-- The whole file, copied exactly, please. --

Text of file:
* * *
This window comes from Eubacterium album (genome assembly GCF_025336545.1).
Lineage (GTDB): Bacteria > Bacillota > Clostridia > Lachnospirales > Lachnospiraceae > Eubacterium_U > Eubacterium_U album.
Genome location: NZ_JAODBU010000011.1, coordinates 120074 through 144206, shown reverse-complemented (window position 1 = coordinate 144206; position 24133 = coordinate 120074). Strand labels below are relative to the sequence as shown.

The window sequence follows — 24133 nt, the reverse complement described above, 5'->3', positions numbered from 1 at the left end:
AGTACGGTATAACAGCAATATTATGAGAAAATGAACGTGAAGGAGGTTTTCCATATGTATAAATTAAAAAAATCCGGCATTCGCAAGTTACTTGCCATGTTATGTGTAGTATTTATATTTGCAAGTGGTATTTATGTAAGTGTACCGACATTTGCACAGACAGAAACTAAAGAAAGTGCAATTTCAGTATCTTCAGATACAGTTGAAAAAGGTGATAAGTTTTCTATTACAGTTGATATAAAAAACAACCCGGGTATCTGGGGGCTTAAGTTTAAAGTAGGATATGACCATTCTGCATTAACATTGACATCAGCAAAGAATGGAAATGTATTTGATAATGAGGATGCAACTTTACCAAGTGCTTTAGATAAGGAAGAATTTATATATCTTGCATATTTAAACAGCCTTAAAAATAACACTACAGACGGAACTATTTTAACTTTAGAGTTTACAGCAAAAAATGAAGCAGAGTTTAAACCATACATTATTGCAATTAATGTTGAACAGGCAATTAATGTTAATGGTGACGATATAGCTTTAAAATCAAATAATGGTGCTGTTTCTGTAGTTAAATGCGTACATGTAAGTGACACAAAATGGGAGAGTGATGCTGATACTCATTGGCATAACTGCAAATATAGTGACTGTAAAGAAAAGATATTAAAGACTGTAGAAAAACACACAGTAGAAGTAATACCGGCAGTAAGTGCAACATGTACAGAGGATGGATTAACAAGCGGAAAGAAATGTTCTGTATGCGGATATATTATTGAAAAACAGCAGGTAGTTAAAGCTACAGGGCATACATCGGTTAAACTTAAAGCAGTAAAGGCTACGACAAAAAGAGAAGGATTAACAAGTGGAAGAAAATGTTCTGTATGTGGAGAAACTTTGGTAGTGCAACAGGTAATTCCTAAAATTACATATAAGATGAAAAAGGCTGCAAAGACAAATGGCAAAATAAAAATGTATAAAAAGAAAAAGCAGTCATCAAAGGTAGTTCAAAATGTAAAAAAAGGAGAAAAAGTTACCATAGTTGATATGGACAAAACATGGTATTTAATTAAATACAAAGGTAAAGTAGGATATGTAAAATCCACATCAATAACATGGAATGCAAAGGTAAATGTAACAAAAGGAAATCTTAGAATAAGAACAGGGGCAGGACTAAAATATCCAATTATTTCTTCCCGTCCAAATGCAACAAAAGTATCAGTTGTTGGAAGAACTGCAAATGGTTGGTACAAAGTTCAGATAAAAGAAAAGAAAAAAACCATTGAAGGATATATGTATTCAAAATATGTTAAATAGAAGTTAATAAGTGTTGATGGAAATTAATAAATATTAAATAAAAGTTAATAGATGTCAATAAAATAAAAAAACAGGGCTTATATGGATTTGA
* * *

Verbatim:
This window comes from Eubacterium album (genome assembly GCF_025336545.1).
Lineage (GTDB): Bacteria > Bacillota > Clostridia > Lachnospirales > Lachnospiraceae > Eubacterium_U > Eubacterium_U album.
Genome location: NZ_JAODBU010000011.1, coordinates 120074 through 144206, shown reverse-complemented (window position 1 = coordinate 144206; position 24133 = coordinate 120074). Strand labels below are relative to the sequence as shown.

The window sequence follows — 24133 nt, the reverse complement described above, 5'->3', positions numbered from 1 at the left end:
AGTACGGTATAACAGCAATATTATGAGAAAATGAACGTGAAGGAGGTTTTCCATATGTATAAATTAAAAAAATCCGGCATTCGCAAGTTACTTGCCATGTTATGTGTAGTATTTATATTTGCAAGTGGTATTTATGTAAGTGTACCGACATTTGCACAGACAGAAACTAAAGAAAGTGCAATTTCAGTATCTTCAGATACAGTTGAAAAAGGTGATAAGTTTTCTATTACAGTTGATATAAAAAACAACCCGGGTATCTGGGGGCTTAAGTTTAAAGTAGGATATGACCATTCTGCATTAACATTGACATCAGCAAAGAATGGAAATGTATTTGATAATGAGGATGCAACTTTACCAAGTGCTTTAGATAAGGAAGAATTTATATATCTTGCATATTTAAACAGCCTTAAAAATAACACTACAGACGGAACTATTTTAACTTTAGAGTTTACAGCAAAAAATGAAGCAGAGTTTAAACCATACATTATTGCAATTAATGTTGAACAGGCAATTAATGTTAATGGTGACGATATAGCTTTAAAATCAAATAATGGTGCTGTTTCTGTAGTTAAATGCGTACATGTAAGTGACACAAAATGGGAGAGTGATGCTGATACTCATTGGCATAACTGCAAATATAGTGACTGTAAAGAAAAGATATTAAAGACTGTAGAAAAACACACAGTAGAAGTAATACCGGCAGTAAGTGCAACATGTACAGAGGATGGATTAACAAGCGGAAAGAAATGTTCTGTATGCGGATATATTATTGAAAAACAGCAGGTAGTTAAAGCTACAGGGCATACATCGGTTAAACTTAAAGCAGTAAAGGCTACGACAAAAAGAGAAGGATTAACAAGTGGAAGAAAATGTTCTGTATGTGGAGAAACTTTGGTAGTGCAACAGGTAATTCCTAAAATTACATATAAGATGAAAAAGGCTGCAAAGACAAATGGCAAAATAAAAATGTATAAAAAGAAAAAGCAGTCATCAAAGGTAGTTCAAAATGTAAAAAAAGGAGAAAAAGTTACCATAGTTGATATGGACAAAACATGGTATTTAATTAAATACAAAGGTAAAGTAGGATATGTAAAATCCACATCAATAACATGGAATGCAAAGGTAAATGTAACAAAAGGAAATCTTAGAATAAGAACAGGGGCAGGACTAAAATATCCAATTATTTCTTCCCGTCCAAATGCAACAAAAGTATCAGTTGTTGGAAGAACTGCAAATGGTTGGTACAAAGTTCAGATAAAAGAAAAGAAAAAAACCATTGAAGGATATATGTATTCAAAATATGTTAAATAGAAGTTAATAAGTGTTGATGGAAATTAATAAATATTAAATAAAAGTTAATAGATGTCAATAAAATAAAAAAACAGGGCTTATATGGATTTGA